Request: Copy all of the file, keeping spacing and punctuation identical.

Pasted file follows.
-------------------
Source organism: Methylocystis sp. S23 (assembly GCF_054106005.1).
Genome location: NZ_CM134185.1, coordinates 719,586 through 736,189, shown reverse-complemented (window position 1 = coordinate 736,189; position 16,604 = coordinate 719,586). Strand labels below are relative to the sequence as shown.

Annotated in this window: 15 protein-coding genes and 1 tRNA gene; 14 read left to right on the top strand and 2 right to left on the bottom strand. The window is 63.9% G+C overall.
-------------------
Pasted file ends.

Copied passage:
Source organism: Methylocystis sp. S23 (assembly GCF_054106005.1).
Genome location: NZ_CM134185.1, coordinates 719,586 through 736,189, shown reverse-complemented (window position 1 = coordinate 736,189; position 16,604 = coordinate 719,586). Strand labels below are relative to the sequence as shown.

Annotated in this window: 15 protein-coding genes and 1 tRNA gene; 14 read left to right on the top strand and 2 right to left on the bottom strand. The window is 63.9% G+C overall.